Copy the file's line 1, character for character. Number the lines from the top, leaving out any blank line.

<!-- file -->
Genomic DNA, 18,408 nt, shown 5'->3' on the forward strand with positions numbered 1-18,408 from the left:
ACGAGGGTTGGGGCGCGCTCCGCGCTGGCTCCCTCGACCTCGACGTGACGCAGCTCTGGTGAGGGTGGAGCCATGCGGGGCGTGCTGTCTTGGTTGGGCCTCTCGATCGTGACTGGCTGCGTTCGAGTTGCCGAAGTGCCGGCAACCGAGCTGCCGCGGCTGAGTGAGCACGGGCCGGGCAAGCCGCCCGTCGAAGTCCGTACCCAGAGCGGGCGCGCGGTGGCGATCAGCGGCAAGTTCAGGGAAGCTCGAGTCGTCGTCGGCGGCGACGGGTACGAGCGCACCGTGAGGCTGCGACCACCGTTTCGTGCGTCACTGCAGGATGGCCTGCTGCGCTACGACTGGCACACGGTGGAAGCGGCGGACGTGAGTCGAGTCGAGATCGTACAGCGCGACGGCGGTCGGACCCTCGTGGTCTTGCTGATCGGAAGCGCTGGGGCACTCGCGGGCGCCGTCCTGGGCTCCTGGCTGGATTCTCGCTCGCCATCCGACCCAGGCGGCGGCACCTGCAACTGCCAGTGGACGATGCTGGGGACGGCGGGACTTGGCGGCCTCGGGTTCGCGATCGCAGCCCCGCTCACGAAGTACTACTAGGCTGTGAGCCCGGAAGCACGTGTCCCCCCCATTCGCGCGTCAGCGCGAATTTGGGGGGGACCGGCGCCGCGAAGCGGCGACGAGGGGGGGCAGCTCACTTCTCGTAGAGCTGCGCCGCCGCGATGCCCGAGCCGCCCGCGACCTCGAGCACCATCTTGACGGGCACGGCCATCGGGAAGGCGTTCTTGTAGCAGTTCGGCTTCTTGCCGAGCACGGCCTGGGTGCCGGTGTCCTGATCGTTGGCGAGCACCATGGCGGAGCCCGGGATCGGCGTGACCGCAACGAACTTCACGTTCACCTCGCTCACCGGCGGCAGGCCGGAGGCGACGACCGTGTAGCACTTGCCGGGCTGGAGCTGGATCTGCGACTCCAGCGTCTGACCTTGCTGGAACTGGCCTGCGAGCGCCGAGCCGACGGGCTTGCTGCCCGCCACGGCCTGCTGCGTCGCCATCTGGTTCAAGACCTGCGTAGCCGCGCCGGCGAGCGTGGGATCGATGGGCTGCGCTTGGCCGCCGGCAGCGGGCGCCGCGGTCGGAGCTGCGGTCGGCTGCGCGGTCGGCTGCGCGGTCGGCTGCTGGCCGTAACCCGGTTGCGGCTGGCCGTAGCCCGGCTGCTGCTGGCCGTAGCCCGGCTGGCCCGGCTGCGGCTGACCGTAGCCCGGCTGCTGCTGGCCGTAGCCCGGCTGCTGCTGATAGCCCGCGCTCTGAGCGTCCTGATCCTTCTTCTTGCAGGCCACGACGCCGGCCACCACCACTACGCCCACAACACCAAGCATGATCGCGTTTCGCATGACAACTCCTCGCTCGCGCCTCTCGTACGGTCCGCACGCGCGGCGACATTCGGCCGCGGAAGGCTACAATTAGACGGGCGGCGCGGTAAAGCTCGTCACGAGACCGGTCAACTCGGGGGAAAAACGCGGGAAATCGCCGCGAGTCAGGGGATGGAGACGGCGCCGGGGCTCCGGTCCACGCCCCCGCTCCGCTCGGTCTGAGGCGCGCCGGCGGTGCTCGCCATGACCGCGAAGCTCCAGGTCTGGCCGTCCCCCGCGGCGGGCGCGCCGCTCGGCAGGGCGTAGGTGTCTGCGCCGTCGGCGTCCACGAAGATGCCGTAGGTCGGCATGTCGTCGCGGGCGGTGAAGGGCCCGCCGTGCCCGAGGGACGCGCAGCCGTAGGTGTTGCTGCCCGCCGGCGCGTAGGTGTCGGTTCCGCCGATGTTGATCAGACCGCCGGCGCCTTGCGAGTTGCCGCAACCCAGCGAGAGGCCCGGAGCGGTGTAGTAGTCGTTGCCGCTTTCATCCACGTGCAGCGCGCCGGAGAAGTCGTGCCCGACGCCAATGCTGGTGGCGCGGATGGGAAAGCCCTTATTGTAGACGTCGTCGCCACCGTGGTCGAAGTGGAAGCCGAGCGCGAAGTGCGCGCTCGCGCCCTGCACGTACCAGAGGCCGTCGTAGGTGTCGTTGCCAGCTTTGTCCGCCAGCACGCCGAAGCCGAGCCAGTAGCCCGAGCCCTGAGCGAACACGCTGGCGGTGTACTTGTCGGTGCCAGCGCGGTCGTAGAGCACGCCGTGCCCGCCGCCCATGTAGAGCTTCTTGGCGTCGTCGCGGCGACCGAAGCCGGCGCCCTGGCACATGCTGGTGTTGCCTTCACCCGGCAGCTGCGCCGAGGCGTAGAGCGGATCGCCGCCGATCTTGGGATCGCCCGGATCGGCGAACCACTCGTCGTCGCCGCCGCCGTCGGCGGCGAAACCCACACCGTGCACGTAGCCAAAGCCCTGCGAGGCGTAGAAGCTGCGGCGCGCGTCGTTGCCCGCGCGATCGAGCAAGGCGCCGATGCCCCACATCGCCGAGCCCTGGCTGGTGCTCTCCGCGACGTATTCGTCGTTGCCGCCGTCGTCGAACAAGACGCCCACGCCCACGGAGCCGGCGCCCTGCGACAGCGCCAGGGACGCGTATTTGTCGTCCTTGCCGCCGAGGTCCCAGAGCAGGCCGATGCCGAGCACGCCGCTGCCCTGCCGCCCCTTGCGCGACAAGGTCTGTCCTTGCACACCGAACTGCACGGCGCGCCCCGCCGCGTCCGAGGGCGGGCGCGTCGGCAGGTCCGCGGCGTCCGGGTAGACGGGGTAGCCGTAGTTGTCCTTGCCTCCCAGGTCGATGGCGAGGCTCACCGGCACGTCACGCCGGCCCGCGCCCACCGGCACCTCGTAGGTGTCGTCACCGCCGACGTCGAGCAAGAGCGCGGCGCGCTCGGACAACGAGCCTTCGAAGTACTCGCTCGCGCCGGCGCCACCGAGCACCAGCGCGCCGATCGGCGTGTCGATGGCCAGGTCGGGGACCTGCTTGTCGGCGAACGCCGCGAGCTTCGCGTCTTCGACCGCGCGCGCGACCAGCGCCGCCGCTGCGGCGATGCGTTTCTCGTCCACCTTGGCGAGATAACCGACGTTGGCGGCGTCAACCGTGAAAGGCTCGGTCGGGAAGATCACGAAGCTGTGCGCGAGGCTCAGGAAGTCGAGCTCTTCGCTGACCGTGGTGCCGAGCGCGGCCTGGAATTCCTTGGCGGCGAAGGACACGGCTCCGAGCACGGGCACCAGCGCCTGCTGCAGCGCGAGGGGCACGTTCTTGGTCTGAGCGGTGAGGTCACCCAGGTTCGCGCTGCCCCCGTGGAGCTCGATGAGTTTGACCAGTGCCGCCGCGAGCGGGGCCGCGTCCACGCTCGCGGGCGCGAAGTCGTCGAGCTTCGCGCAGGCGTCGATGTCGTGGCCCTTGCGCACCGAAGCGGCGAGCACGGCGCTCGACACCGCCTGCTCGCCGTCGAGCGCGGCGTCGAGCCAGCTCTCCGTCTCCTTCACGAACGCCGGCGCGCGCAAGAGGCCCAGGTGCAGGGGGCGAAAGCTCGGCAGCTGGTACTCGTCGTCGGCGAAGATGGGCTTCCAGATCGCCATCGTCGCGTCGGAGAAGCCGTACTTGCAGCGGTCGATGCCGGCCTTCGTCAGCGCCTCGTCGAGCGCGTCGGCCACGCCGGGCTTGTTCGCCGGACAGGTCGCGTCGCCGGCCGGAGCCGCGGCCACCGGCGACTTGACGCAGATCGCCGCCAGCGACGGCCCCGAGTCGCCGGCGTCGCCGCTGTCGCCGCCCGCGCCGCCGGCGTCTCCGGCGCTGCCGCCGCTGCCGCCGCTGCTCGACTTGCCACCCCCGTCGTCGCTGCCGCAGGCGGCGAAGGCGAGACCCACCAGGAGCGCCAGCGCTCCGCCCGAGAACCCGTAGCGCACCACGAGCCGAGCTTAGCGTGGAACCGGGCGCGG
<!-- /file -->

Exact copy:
Genomic DNA, 18,408 nt, shown 5'->3' on the forward strand with positions numbered 1-18,408 from the left: